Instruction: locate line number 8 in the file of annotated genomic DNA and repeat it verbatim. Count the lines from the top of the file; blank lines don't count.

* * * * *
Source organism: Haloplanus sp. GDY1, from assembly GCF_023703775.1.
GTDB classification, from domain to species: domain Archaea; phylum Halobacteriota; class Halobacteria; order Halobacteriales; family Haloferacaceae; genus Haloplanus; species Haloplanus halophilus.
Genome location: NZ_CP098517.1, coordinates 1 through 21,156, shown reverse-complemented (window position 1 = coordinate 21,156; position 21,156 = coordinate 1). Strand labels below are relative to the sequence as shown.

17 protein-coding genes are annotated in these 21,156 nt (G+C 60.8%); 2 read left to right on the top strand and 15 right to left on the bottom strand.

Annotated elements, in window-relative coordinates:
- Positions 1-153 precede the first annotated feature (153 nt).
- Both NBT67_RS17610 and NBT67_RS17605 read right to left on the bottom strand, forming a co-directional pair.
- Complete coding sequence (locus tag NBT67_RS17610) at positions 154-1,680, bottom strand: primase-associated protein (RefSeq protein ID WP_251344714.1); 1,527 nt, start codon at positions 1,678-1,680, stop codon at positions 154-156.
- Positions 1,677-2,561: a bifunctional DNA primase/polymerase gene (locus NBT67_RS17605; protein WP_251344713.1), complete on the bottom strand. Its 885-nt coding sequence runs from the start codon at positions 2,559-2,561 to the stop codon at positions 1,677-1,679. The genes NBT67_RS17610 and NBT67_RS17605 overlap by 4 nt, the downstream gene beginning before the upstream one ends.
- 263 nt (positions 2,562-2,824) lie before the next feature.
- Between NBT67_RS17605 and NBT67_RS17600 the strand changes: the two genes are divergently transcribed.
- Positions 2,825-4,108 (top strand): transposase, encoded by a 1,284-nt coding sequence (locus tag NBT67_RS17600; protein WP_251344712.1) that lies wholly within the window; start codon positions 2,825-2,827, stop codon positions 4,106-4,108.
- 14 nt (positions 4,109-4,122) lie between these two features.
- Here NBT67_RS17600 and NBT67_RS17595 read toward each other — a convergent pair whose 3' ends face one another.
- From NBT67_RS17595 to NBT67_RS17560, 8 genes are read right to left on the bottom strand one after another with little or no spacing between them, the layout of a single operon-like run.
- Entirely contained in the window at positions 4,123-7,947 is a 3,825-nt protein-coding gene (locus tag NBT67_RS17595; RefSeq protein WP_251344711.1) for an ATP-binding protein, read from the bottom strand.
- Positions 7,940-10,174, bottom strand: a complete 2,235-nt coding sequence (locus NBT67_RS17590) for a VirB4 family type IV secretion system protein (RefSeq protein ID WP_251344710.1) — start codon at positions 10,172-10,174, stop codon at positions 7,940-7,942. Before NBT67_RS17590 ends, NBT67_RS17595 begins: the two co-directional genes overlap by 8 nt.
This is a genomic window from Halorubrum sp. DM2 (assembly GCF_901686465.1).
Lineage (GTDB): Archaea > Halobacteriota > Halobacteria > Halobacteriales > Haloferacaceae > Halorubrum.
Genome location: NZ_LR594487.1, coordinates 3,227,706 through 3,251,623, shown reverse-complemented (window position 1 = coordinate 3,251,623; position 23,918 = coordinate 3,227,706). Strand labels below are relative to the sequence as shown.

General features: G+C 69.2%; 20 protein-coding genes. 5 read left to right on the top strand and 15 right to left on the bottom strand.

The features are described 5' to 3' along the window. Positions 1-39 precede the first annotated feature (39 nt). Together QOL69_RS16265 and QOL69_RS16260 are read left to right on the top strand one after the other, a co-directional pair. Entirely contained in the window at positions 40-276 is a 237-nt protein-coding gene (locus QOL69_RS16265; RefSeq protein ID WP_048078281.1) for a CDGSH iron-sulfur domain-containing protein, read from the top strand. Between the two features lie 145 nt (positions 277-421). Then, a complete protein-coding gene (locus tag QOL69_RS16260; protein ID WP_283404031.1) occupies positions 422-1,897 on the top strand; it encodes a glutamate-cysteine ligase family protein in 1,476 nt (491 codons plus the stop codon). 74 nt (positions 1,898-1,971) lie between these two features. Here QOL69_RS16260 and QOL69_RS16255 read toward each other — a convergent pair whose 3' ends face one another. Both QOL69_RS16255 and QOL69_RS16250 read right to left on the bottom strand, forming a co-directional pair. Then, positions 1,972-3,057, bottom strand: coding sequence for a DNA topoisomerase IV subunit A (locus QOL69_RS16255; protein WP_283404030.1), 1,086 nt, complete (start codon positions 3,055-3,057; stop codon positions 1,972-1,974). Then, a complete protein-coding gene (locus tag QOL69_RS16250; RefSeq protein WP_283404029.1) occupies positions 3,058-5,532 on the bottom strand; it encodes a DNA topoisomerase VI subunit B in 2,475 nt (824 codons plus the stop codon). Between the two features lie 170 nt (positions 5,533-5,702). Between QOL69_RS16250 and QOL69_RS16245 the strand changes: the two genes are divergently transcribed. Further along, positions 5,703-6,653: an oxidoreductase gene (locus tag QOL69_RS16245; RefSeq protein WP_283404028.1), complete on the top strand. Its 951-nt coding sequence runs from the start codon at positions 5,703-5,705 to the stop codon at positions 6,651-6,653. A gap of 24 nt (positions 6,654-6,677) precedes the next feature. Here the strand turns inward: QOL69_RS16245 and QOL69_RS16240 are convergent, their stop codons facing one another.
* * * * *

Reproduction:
- Complete coding sequence (locus tag NBT67_RS17610) at positions 154-1,680, bottom strand: primase-associated protein (RefSeq protein ID WP_251344714.1); 1,527 nt, start codon at positions 1,678-1,680, stop codon at positions 154-156.